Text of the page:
Madonna di Campiglio

The first written documents that mention Madonna di Campiglio place the town’s foundation at around 1190; at that time a monk named Raimondo decided to found a monastery/hospice for wayfarers to atone for his sins.
The monastery/hospice grew rapidly, with prior priests at the helm (among others, Prior Lombardo in 1234, Prior Federico in 1292, and Prior Bartolomeo in 1315). At the height of its activities, in around 1450, the monastery was home to 20 monks and 5 nuns. It was well-known in the region and, thanks to charitable donations from worshippers, became rather wealthy.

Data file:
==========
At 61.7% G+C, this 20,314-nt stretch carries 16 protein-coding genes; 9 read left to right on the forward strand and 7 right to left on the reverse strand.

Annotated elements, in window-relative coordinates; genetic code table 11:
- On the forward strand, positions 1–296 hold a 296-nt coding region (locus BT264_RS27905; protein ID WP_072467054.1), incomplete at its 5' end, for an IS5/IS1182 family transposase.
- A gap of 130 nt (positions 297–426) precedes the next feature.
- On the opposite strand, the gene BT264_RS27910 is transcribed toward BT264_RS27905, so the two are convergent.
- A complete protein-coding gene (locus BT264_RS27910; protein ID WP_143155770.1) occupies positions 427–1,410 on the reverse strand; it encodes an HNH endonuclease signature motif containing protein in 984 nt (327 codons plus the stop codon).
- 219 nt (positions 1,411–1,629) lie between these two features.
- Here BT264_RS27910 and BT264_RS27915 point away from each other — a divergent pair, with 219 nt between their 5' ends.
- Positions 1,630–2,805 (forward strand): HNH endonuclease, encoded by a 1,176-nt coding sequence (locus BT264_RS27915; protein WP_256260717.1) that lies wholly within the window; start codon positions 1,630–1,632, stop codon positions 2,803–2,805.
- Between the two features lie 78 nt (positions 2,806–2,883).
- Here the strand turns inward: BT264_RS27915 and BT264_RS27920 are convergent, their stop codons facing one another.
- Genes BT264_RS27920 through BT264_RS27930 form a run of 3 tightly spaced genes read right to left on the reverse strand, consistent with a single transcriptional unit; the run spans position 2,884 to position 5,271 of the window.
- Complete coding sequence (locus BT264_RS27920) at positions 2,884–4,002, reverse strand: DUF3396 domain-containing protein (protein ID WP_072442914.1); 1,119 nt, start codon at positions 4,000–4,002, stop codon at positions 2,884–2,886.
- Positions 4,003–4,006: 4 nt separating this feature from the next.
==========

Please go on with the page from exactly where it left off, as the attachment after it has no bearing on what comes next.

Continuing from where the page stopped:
When it was closed in 1515, Campiglio entered a long period of decline until 1868, when Giovanni Battista Righi, a businessman from Rendena, bought the ruins from the Chapter of the Cathedral of Trento, the owner up until then of what remained of the old Trentino institute. With Righi – the founder of the ‘Stabilimento Alpino’, the first modern hotel in the town – Campiglio was given a new lease of life.
Giovanni Battista Righi was also responsible, between 1874 and 1875, entirely at his own expense and against the will of his contemporaries, for building the ‘old road’, the first road suitable for vehicles linking Campiglio with Pinzolo and the rest of the world. Righi was succeeded by Franz Josef Oesterreicher, under whom Campiglio became the preferred destination of the European and Hapsburg aristocracy at the end of the 19th century.


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